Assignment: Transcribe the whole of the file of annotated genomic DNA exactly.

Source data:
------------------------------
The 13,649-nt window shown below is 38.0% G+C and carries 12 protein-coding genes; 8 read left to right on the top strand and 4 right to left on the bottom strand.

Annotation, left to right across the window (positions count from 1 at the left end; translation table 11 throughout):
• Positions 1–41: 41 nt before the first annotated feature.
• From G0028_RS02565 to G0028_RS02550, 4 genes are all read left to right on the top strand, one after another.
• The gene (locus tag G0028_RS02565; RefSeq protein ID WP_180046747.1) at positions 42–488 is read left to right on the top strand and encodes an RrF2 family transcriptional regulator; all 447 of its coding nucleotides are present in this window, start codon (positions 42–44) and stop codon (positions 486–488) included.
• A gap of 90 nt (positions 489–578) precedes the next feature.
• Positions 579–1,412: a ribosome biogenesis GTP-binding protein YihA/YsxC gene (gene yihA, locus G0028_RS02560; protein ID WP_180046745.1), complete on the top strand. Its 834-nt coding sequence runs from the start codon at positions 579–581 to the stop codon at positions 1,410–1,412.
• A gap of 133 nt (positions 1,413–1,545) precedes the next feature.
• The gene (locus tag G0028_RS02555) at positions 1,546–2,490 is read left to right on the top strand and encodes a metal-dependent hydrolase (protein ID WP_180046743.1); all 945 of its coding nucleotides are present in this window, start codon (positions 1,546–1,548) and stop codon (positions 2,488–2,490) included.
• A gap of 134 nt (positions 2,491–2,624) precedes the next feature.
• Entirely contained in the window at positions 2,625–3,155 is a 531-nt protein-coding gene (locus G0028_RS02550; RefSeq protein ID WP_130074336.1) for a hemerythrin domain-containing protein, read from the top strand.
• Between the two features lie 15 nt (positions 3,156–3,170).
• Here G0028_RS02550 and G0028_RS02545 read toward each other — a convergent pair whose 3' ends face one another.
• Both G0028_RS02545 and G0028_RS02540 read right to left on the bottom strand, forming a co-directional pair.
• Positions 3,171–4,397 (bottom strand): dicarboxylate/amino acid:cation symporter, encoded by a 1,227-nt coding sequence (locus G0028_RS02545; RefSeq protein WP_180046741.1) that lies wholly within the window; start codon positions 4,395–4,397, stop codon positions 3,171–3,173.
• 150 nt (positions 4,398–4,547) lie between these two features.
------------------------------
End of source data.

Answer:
The 13,649-nt window shown below is 38.0% G+C and carries 12 protein-coding genes; 8 read left to right on the top strand and 4 right to left on the bottom strand.

Annotation, left to right across the window (positions count from 1 at the left end; translation table 11 throughout):
• Positions 1–41: 41 nt before the first annotated feature.
• From G0028_RS02565 to G0028_RS02550, 4 genes are all read left to right on the top strand, one after another.
• The gene (locus tag G0028_RS02565; RefSeq protein ID WP_180046747.1) at positions 42–488 is read left to right on the top strand and encodes an RrF2 family transcriptional regulator; all 447 of its coding nucleotides are present in this window, start codon (positions 42–44) and stop codon (positions 486–488) included.
• A gap of 90 nt (positions 489–578) precedes the next feature.
• Positions 579–1,412: a ribosome biogenesis GTP-binding protein YihA/YsxC gene (gene yihA, locus G0028_RS02560; protein ID WP_180046745.1), complete on the top strand. Its 834-nt coding sequence runs from the start codon at positions 579–581 to the stop codon at positions 1,410–1,412.
• A gap of 133 nt (positions 1,413–1,545) precedes the next feature.
• The gene (locus tag G0028_RS02555) at positions 1,546–2,490 is read left to right on the top strand and encodes a metal-dependent hydrolase (protein ID WP_180046743.1); all 945 of its coding nucleotides are present in this window, start codon (positions 1,546–1,548) and stop codon (positions 2,488–2,490) included.
• A gap of 134 nt (positions 2,491–2,624) precedes the next feature.
• Entirely contained in the window at positions 2,625–3,155 is a 531-nt protein-coding gene (locus G0028_RS02550; RefSeq protein ID WP_130074336.1) for a hemerythrin domain-containing protein, read from the top strand.
• Between the two features lie 15 nt (positions 3,156–3,170).
• Here G0028_RS02550 and G0028_RS02545 read toward each other — a convergent pair whose 3' ends face one another.
• Both G0028_RS02545 and G0028_RS02540 read right to left on the bottom strand, forming a co-directional pair.
• Positions 3,171–4,397 (bottom strand): dicarboxylate/amino acid:cation symporter, encoded by a 1,227-nt coding sequence (locus G0028_RS02545; RefSeq protein WP_180046741.1) that lies wholly within the window; start codon positions 4,395–4,397, stop codon positions 3,171–3,173.
• 150 nt (positions 4,398–4,547) lie between these two features.